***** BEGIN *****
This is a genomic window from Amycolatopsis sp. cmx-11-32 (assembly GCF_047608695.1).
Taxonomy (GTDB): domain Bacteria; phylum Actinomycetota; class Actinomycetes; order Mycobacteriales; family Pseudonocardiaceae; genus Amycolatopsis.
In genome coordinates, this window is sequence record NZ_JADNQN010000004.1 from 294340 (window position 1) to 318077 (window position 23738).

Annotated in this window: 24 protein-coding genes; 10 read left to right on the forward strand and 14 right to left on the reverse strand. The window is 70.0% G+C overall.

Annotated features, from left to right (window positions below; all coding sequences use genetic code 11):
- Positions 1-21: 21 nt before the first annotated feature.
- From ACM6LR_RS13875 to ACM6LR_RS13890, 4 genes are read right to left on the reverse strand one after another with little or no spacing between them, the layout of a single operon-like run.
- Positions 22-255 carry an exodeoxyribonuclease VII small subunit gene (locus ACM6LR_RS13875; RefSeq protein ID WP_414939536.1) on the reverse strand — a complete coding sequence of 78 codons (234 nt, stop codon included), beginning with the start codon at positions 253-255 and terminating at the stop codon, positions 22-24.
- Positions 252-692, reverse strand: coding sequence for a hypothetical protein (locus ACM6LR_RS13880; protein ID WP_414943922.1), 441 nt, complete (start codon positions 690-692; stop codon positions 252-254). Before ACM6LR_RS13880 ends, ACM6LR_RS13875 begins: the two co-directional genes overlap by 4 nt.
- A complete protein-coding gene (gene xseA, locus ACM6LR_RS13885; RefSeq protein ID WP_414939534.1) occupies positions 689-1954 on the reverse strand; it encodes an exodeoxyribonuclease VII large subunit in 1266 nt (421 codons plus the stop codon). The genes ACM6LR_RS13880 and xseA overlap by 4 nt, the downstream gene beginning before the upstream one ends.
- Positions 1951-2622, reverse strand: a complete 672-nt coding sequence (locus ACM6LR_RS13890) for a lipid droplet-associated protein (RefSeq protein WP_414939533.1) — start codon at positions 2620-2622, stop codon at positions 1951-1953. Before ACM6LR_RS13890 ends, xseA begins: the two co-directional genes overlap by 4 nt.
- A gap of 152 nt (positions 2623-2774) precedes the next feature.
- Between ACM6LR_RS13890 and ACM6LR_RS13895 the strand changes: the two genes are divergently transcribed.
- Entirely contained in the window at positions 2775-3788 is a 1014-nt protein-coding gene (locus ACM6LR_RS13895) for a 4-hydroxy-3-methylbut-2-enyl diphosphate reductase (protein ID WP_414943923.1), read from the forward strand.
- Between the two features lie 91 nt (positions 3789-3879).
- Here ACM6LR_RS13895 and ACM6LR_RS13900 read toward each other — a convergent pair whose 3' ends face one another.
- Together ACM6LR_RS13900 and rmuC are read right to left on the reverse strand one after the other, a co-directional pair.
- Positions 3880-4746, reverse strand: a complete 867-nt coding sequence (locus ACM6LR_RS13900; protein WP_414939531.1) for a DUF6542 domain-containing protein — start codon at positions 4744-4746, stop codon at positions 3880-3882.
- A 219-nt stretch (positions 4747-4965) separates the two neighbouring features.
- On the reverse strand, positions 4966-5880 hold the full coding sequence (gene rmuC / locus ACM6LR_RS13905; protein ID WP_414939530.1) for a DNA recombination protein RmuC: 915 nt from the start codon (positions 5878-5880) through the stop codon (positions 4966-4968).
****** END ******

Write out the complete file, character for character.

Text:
This is a genomic window from Amycolatopsis sp. cmx-11-32 (assembly GCF_047608695.1).
Taxonomy (GTDB): domain Bacteria; phylum Actinomycetota; class Actinomycetes; order Mycobacteriales; family Pseudonocardiaceae; genus Amycolatopsis.
In genome coordinates, this window is sequence record NZ_JADNQN010000004.1 from 294340 (window position 1) to 318077 (window position 23738).

Annotated in this window: 24 protein-coding genes; 10 read left to right on the forward strand and 14 right to left on the reverse strand. The window is 70.0% G+C overall.

Annotated features, from left to right (window positions below; all coding sequences use genetic code 11):
- Positions 1-21: 21 nt before the first annotated feature.
- From ACM6LR_RS13875 to ACM6LR_RS13890, 4 genes are read right to left on the reverse strand one after another with little or no spacing between them, the layout of a single operon-like run.
- Positions 22-255 carry an exodeoxyribonuclease VII small subunit gene (locus ACM6LR_RS13875; RefSeq protein ID WP_414939536.1) on the reverse strand — a complete coding sequence of 78 codons (234 nt, stop codon included), beginning with the start codon at positions 253-255 and terminating at the stop codon, positions 22-24.
- Positions 252-692, reverse strand: coding sequence for a hypothetical protein (locus ACM6LR_RS13880; protein ID WP_414943922.1), 441 nt, complete (start codon positions 690-692; stop codon positions 252-254). Before ACM6LR_RS13880 ends, ACM6LR_RS13875 begins: the two co-directional genes overlap by 4 nt.
- A complete protein-coding gene (gene xseA, locus ACM6LR_RS13885; RefSeq protein ID WP_414939534.1) occupies positions 689-1954 on the reverse strand; it encodes an exodeoxyribonuclease VII large subunit in 1266 nt (421 codons plus the stop codon). The genes ACM6LR_RS13880 and xseA overlap by 4 nt, the downstream gene beginning before the upstream one ends.
- Positions 1951-2622, reverse strand: a complete 672-nt coding sequence (locus ACM6LR_RS13890) for a lipid droplet-associated protein (RefSeq protein WP_414939533.1) — start codon at positions 2620-2622, stop codon at positions 1951-1953. Before ACM6LR_RS13890 ends, xseA begins: the two co-directional genes overlap by 4 nt.
- A gap of 152 nt (positions 2623-2774) precedes the next feature.
- Between ACM6LR_RS13890 and ACM6LR_RS13895 the strand changes: the two genes are divergently transcribed.
- Entirely contained in the window at positions 2775-3788 is a 1014-nt protein-coding gene (locus ACM6LR_RS13895) for a 4-hydroxy-3-methylbut-2-enyl diphosphate reductase (protein ID WP_414943923.1), read from the forward strand.
- Between the two features lie 91 nt (positions 3789-3879).
- Here ACM6LR_RS13895 and ACM6LR_RS13900 read toward each other — a convergent pair whose 3' ends face one another.
- Together ACM6LR_RS13900 and rmuC are read right to left on the reverse strand one after the other, a co-directional pair.
- Positions 3880-4746, reverse strand: a complete 867-nt coding sequence (locus ACM6LR_RS13900; protein WP_414939531.1) for a DUF6542 domain-containing protein — start codon at positions 4744-4746, stop codon at positions 3880-3882.
- A 219-nt stretch (positions 4747-4965) separates the two neighbouring features.
- On the reverse strand, positions 4966-5880 hold the full coding sequence (gene rmuC / locus ACM6LR_RS13905; protein ID WP_414939530.1) for a DNA recombination protein RmuC: 915 nt from the start codon (positions 5878-5880) through the stop codon (positions 4966-4968).